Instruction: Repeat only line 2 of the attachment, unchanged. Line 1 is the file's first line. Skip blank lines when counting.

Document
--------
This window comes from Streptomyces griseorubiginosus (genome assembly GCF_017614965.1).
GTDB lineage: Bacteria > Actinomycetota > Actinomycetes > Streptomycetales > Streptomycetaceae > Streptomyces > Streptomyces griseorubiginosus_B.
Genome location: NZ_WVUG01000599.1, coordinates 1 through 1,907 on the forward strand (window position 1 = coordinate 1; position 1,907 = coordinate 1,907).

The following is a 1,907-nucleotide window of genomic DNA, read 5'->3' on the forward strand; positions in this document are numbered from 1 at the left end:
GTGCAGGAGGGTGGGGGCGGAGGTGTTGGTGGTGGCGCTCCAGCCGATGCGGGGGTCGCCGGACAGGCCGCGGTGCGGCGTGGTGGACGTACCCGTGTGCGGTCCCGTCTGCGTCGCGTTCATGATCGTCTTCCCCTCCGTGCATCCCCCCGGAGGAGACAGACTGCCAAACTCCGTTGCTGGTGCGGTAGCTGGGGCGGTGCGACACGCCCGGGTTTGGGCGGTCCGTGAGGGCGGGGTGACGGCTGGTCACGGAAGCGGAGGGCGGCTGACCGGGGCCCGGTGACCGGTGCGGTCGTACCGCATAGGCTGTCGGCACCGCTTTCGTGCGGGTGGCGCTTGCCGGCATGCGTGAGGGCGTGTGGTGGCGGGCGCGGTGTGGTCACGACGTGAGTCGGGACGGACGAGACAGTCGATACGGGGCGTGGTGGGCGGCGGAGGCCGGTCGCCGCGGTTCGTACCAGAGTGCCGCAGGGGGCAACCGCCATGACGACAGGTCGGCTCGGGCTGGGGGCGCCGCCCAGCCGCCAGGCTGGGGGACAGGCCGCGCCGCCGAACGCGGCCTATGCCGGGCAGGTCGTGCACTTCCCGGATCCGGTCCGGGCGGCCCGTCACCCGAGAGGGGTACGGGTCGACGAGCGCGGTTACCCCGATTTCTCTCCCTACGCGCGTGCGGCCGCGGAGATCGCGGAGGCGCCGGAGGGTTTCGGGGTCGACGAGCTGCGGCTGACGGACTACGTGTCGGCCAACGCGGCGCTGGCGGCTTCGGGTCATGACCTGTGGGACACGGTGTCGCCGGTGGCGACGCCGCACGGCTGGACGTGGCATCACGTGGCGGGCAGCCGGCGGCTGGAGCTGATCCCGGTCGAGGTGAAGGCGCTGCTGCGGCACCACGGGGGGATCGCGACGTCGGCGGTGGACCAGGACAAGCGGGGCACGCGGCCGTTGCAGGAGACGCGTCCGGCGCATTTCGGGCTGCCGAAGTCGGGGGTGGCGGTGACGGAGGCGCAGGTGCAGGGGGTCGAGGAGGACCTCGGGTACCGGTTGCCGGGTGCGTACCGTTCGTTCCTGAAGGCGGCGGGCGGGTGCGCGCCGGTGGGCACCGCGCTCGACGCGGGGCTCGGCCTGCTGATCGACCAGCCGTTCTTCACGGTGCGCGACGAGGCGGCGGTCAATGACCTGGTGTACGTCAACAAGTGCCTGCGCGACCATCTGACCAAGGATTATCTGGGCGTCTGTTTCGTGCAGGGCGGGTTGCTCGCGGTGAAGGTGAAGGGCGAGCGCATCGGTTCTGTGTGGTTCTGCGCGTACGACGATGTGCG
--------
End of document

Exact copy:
GTDB lineage: Bacteria > Actinomycetota > Actinomycetes > Streptomycetales > Streptomycetaceae > Streptomyces > Streptomyces griseorubiginosus_B.